Terms Every English Language Teacher Must Know

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Terms Every English Language Teacher Must Know

It is expected that any Teacher who has taken a TEFL, TESOL, CELTA, DELTA or any other recognized certification know these terms.

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ESL Tate
I have been an ESL Teacher for more than 15 years and a Teacher trainer for the last three. Now I help new teachers start their journey traveling and teaching English abroad.

The TEFL world is full of acronyms. It’s easy to get lost in the verbiage and have your head spinning. But not knowing them can be equally problematic and even embarrassing.

This article focuses on the most commonly used acronyms in the business of teaching English. It is expected that any Teacher who has taken a TEFL, TESOL, CELTA, DELTA or any other recognized certification know these terms. Let’s get right to it.

TEFL (Teaching English as a Foreign Language) and EFL (English as a Foreign Language) are perhaps the most common terms.

The term ELT (English Language Teaching) has quite recently come into use as an umbrella term which aims to include everything in the Teaching English field.

TESOL (Teaching English to Speakers of Other Languages) is another umbrella term, similar to ELT. In the USA, Canada and Australia, the terms TESL and TESOL (Teaching English to Speakers of Other Languages) are much more widely used than TEFL, but basically the concept is the same.

TESL (Teaching English as a Second Language) is teaching immigrants in English-speaking countries, though this area is also, confusingly, referred to as ESOL. The students are studying an ESL (English as a Second Language) course.

CALL – Computer Assisted Language Learning. CALL refers to language instruction through the use of technology. It usually refers to using language learning software to teach specific language points.

CLT – Communicative Language Teaching (CLT). This is an umbrella term for learner-centred, authentic language acquisition principles that inform the most widely practised language teaching approach used in second language learning classrooms today. Also referred to as the Communicative Approach. Our course will follow this approach.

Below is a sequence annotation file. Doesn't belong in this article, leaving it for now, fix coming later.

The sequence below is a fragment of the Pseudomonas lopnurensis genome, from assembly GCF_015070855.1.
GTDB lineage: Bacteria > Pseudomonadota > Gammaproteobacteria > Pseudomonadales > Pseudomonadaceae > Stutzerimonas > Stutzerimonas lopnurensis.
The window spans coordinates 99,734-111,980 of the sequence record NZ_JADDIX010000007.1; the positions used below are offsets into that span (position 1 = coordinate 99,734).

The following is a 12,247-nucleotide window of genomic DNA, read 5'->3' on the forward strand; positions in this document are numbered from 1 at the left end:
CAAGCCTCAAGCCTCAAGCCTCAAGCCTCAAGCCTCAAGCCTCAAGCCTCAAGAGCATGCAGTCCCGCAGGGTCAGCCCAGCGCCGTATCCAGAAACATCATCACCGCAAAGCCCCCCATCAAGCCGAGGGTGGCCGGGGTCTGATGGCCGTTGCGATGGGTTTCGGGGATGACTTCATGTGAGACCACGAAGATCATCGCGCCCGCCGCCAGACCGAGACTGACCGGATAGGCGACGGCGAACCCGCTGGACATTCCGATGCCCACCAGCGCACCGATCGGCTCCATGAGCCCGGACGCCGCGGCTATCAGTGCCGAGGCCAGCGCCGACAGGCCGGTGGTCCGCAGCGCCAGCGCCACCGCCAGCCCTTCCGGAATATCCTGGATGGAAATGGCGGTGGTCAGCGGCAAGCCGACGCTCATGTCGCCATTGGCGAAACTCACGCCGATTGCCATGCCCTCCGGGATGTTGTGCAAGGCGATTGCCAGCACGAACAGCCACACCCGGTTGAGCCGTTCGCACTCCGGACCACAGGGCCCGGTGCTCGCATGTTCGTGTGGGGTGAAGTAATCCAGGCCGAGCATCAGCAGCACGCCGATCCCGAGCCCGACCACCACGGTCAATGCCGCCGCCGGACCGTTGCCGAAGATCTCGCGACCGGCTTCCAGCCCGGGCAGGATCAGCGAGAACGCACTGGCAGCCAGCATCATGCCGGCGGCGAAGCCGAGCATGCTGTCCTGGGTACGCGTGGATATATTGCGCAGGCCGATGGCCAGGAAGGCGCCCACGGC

DOS – Director of Studies (usually in charge of tutors, classroom management, the curriculum etc. in a private language school)

EAP – English for Academic Purposes. EAP involves teaching students who are studying, or who intend to study, in higher education in an English speaking country. This could include teaching study skills or preparing students for an exam.

ESP – English for Specific Purposes. ESP refers to teaching English to learners with specific needs and objectives, and usually refers to teaching professionals in a specific field.

L1 – A student’s first language (the student’s native language). If someone asks you if you use L1 in the classroom, they are asking if you use your students’ native language, or if you only use L2, i.e. English.

L2 – A student’s second language (English)

PPP – Presentation, Practice, Production. This is a widely used model of classroom teaching. You will study and follow this model in your lesson planning and delivery.

STT – Student talking time.  The amount of time that students spend talking in class (ideally as much as possible).

TTT – Teacher talking time. The amount of time the teacher spends talking during a class (ideally it should be as little as possible).

There are more but these will put you ahead of the group.

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Books by ESL Tate

First Time In Korea

The hilarious E-book and novella about the life of an ESL Teacher in South Korea. A small town, not many English speakers and the events that followed are shared in this book.

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